Thursday, April 26, 2012

A Memorable and Eventful Day in Ooty....

After the two adventurous days in Coonoor, we started planning for the optimum utilisation of our last day at Ooty before boarding the night bus back to Bangalore from there. The Brat Girl had treated herself to one of those green mangoes from one of the makeshift stalls at Lamb's rock with lots of the red masala on it and was paying the price by having to frequent the toilet at regular short intervals! She also managed to throw up the light dinner of bread and butter. We thought that we won't be able to leave Coonoor before noon. However, things started moving pretty fast after I got up by seven and had a long rejuvenating bath!! That gave me strength to quickly wake the kids and have then bathed and raring to go by 7:45. We had heard that there was a toy train at 8:30 or 9:30 ( different people had given different timings). We reached the station by 8:30 ish and was informed that the next train ( the 7: 45 one had left) would leave only at 10: 40 and the ticket counter for that would open at 10!! We decided to wait in the picturesque Coonoor station. We had breakfast and made ourselves at home on the bench next to the ticket counter. You can't buy the tickets of the toy train before hand, you have to get them half an hour before the departure of the train. We had breakfast there and watched the capers of a sparrow family who'd made their nest right above the ticket counter! A group of army cadets joined us in the wait a little later. The Mr got talking to them, they had missed the train ride on the day before because of no seats. The Mr suggested that they can easily take the bus to Ooty and that we were bothering with the train as we have kids who want to take the of the boys answered.." hum bhi thoda dekh lein....." I felt a pang for the young men, who had been children only a handful of years ago, they too were eager to take the toy train ride...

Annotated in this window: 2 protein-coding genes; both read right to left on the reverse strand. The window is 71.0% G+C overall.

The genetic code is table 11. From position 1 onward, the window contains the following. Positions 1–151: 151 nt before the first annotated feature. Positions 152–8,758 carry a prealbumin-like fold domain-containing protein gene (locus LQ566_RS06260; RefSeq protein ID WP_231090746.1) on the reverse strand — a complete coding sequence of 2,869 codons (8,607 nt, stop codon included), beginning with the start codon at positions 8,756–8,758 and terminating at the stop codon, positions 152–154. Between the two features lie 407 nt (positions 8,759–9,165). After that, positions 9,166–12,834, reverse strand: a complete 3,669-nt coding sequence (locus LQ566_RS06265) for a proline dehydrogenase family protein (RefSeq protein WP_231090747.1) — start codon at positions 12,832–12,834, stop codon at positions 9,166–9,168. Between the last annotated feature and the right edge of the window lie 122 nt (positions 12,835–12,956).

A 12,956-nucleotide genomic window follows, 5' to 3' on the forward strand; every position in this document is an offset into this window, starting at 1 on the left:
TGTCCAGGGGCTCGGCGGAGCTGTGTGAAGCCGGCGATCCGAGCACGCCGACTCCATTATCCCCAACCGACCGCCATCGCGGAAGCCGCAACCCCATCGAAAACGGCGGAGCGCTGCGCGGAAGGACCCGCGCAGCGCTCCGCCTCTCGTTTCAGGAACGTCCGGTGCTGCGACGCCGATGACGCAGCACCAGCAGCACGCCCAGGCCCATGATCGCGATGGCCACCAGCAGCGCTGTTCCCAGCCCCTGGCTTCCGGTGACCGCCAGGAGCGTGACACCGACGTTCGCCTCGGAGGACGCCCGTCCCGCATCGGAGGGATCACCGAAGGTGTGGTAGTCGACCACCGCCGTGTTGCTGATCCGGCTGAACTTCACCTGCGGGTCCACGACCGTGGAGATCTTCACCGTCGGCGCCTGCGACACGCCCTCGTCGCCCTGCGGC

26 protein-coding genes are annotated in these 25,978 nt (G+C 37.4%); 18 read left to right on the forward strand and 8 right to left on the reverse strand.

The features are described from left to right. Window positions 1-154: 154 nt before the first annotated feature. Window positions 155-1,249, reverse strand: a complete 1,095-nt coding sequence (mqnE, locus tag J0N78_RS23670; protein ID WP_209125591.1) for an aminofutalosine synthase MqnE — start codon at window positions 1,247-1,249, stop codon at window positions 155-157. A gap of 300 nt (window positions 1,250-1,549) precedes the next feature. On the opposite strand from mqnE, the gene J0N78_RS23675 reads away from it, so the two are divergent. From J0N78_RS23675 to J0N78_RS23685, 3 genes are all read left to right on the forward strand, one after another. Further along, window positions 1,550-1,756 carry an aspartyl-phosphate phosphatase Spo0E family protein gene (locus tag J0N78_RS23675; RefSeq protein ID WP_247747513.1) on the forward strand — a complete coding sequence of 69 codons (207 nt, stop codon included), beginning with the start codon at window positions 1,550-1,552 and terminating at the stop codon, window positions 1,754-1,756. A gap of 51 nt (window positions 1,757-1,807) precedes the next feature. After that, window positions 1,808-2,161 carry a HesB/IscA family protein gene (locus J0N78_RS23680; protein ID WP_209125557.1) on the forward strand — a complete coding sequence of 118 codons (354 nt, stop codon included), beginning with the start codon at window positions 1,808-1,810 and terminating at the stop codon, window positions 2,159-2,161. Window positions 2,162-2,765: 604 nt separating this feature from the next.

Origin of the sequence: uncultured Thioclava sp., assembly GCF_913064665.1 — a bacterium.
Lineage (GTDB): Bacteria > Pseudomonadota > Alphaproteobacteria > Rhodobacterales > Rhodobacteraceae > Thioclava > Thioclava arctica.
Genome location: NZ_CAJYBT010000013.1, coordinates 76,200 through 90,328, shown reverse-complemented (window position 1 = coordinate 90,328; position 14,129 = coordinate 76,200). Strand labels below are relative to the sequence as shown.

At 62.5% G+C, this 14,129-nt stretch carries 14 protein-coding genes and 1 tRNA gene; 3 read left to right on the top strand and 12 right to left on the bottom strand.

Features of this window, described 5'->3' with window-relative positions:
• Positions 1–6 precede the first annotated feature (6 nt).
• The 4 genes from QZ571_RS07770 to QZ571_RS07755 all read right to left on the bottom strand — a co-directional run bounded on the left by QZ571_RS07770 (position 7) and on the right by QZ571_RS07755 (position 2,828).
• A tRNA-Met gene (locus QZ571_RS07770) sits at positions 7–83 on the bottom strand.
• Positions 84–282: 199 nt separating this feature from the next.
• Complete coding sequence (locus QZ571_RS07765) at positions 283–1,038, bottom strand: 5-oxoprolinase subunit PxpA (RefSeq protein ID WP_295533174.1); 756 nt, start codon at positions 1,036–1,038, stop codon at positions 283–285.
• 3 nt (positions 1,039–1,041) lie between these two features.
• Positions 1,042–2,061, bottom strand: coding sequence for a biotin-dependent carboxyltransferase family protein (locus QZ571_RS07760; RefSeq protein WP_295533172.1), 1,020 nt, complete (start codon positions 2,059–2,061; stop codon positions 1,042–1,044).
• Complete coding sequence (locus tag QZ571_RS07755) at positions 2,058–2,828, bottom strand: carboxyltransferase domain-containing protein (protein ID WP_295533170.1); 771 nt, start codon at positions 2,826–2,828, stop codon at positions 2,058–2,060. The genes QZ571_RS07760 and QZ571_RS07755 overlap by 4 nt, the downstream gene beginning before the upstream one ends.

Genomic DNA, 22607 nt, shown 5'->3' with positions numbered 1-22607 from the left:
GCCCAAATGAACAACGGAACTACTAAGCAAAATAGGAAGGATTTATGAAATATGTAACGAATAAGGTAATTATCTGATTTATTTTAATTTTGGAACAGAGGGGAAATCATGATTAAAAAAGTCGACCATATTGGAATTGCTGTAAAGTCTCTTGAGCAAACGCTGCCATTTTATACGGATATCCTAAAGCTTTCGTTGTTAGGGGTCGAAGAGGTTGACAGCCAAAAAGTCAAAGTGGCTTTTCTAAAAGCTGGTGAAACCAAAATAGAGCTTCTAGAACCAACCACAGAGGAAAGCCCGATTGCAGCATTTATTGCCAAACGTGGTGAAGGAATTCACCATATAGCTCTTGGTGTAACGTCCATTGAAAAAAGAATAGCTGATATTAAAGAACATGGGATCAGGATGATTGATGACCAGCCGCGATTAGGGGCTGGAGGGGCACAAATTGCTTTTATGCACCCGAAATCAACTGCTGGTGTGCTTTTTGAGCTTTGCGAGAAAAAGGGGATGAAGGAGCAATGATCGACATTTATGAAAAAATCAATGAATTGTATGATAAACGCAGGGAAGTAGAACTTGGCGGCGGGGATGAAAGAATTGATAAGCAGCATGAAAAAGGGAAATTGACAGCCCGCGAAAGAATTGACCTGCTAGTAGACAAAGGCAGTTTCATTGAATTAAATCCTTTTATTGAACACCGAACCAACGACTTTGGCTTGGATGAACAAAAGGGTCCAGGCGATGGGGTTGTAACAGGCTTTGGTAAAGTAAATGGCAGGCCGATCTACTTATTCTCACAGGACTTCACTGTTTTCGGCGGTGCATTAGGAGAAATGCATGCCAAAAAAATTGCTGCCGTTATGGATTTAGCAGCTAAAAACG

Closer to 10, three Fench tourists also joined the motley crowd outside the closed ticket counter. They were flammoxed by the train charts which had the name of the station as 'Udhakamandalam', the Mr assured the alarmed elderly gentleman that this unfathomable name was actually Ooty! Well, the counter finally opened only after the train chugged in! The armymen travelled second class (tkt Rs 3) and the foreigners and we took the first class tkts of Rs 80 + 100 Rs reservation fees! Two coaches were added to the 2 coach train that had arrived and we all setteled in! The ride is soothing with sweeping valleys and hill ranges on both sides and stretches of forest too and quaint little stations with their sweet names. While crossing the Coonoor station platform, something caught my eye, the pictures of a gentleman and a lady on the wall of the gents and ladies toilet respectively! These were actually pictures of a very English gentleman, complete with top hat and necktie, and a lady in a gown holding a parasol! I checked all the loos in the stations that came along and the same 'English' representation continued till Lovedale, I think and then a very Indian lady and gent's face replaced them till Ooty. The train journey became quite thrilling on the outskirts of Ooty where the train halted abruptly and we were informed that a man was lying on the tracks! At first we heard the man was dead, then it was slowly revealed that he was alive though bruised a bit. The Mr got off and took some pictures of the hapless man! Finally an ambulence was called and the man was removed from the tracks and we breezed into Ooty at 12 noon.